Human-wildlife conflict between carnivores and livestock and game owners is an issue of high conservation concern and has led to the global decline of many large carnivore species. Research has shown that carnivores are often blamed for higher levels of predation of livestock and game than actually occurs and this often leads to retaliatory killing. The aim of this study was to obtain information via scat analysis on the range of prey species taken by leopards in the Soutpansberg Mountains, South Africa, and combine these data with self-reported accounts of livestock predation from local landowners to examine differences between real and perceived leopard predation. Results showed that despite landowners reporting frequent events of leopard predation of livestock and introduced farmed game across the Soutpansberg farming community, no evidence of these species were found in leopard diets. The most frequently eaten species by relative biomass were bushbuck, hyrax and vervet monkeys; in contrast, the farmers reported cattle and impala as often being taken by leopards. Despite sharing the landscape with domestic cattle and introduced game, leopards in the Soutpansberg do not frequently utilise these species as prey and instead focus their diets on wild species. Human-carnivore conflict can be reduced by overcoming the mismatch between actual and perceived levels of predation via landowner education, effective anti-predation measures, an improved government response to reports of livestock predation and potentially giving economic value to problem animals via trophy hunting.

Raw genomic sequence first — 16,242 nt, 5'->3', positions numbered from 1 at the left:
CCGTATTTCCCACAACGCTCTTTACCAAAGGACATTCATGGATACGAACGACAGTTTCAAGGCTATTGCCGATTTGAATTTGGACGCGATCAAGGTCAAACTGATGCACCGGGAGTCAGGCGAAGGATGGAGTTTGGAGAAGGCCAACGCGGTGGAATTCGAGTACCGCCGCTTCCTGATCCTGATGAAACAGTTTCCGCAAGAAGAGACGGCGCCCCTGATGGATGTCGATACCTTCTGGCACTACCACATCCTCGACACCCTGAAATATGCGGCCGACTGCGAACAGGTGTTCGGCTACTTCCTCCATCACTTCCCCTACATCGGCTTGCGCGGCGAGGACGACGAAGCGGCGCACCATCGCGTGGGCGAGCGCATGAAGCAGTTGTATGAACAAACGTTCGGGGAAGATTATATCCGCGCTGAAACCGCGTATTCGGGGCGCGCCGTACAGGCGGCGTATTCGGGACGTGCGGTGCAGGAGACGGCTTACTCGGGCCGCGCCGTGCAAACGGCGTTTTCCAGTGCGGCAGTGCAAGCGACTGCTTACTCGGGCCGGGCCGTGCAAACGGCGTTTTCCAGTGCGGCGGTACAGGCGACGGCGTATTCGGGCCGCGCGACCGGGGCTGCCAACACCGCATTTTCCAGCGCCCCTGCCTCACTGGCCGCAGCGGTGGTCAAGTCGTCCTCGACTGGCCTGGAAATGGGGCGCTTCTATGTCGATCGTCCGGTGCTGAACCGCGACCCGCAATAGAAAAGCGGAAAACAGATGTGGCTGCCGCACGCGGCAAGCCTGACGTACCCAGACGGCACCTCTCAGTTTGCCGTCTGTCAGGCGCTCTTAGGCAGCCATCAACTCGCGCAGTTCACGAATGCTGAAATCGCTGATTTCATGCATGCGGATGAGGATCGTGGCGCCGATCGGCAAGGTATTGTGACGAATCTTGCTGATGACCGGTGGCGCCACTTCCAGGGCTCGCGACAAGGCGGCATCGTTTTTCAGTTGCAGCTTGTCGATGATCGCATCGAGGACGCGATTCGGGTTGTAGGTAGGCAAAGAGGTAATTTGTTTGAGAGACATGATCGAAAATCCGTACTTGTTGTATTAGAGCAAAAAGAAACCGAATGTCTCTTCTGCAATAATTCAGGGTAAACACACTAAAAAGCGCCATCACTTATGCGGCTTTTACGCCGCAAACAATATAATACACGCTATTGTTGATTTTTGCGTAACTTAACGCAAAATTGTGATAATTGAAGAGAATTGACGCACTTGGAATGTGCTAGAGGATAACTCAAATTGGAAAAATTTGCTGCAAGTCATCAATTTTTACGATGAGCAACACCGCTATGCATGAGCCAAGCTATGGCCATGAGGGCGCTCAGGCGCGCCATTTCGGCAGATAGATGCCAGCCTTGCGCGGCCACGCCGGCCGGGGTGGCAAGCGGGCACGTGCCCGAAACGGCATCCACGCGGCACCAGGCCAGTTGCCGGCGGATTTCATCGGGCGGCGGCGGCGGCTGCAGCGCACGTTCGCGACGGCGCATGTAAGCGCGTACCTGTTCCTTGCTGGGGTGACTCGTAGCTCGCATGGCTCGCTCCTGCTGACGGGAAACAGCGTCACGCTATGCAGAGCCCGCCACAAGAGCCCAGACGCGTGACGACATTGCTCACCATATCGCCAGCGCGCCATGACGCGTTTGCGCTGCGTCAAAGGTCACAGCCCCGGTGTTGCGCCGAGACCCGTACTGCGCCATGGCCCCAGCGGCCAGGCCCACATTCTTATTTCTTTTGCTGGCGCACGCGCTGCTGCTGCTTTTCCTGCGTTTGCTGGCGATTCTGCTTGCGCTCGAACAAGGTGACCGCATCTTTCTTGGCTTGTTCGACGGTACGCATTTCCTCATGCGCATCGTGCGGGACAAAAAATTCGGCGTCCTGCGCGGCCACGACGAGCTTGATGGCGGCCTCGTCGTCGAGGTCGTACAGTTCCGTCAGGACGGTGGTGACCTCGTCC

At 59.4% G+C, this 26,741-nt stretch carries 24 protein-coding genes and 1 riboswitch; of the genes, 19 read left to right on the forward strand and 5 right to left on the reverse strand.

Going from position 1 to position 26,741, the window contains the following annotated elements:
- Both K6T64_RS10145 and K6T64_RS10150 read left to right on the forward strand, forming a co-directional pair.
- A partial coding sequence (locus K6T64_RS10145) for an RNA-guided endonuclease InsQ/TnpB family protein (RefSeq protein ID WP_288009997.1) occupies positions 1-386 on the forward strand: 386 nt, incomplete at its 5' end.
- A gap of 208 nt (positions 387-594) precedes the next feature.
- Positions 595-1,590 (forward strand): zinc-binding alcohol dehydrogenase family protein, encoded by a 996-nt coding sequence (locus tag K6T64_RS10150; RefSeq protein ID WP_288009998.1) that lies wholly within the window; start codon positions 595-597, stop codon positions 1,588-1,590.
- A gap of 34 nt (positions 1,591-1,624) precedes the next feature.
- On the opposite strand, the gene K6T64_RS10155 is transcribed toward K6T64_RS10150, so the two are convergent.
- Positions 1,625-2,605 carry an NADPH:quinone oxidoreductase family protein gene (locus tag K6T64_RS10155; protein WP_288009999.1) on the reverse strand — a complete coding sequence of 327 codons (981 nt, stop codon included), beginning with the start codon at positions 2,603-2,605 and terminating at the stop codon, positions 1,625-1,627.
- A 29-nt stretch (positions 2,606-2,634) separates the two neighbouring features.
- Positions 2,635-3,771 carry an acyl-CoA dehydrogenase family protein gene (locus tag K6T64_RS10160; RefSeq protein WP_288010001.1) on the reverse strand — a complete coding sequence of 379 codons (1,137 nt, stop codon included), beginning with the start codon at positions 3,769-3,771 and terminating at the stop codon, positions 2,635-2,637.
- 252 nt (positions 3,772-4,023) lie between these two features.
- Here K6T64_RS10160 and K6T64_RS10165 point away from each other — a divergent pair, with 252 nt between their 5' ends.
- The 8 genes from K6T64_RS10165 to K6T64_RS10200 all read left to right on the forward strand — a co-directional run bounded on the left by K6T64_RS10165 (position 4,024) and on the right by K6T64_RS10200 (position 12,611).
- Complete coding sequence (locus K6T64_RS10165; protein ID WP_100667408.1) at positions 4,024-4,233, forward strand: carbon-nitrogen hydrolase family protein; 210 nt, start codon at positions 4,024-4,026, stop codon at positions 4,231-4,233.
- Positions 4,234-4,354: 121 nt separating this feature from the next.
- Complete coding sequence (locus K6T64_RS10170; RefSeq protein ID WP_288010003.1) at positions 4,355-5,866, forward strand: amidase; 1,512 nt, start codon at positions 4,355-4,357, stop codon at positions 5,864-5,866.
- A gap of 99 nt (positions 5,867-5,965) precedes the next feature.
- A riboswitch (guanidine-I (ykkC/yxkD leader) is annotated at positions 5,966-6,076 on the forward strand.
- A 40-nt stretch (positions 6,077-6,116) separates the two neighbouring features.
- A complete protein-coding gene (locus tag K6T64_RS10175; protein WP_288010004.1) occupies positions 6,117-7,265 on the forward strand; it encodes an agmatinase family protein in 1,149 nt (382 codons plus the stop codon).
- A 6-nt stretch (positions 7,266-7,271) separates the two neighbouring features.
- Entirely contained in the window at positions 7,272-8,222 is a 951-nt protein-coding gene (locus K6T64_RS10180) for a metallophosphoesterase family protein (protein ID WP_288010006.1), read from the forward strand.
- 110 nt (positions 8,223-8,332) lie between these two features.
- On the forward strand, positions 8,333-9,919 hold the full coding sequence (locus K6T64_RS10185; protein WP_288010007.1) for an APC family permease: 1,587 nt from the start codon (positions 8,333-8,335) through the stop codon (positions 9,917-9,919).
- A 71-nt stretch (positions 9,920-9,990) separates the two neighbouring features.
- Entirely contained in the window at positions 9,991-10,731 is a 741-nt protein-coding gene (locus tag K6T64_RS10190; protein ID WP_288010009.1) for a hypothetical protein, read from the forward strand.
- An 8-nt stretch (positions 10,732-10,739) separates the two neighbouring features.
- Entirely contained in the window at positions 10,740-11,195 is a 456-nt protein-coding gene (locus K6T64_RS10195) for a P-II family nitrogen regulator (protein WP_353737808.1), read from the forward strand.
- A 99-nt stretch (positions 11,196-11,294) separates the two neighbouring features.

... An alternative to this is metapopulation management, which relies on hands-on removal and introduction of individuals between disconnected areas. Metapopulation management has demonstrated success in South Africa with African wild dogs (Gusset et al. 2006) and has been suggested as a management strategy for lions (Dolrenry et al. 2014), cheetahs (Johnson et al. 2010), and leopards (Balme et al. 2010). Expanding the current predator monitoring effort inside and outside of LBL, facilitating carnivore dispersal, and determining carnivore impacts on human communities will allow for management decisions to be made that allow for the coexistence of predators and humans alike in LBL and beyond. ...
Full-text available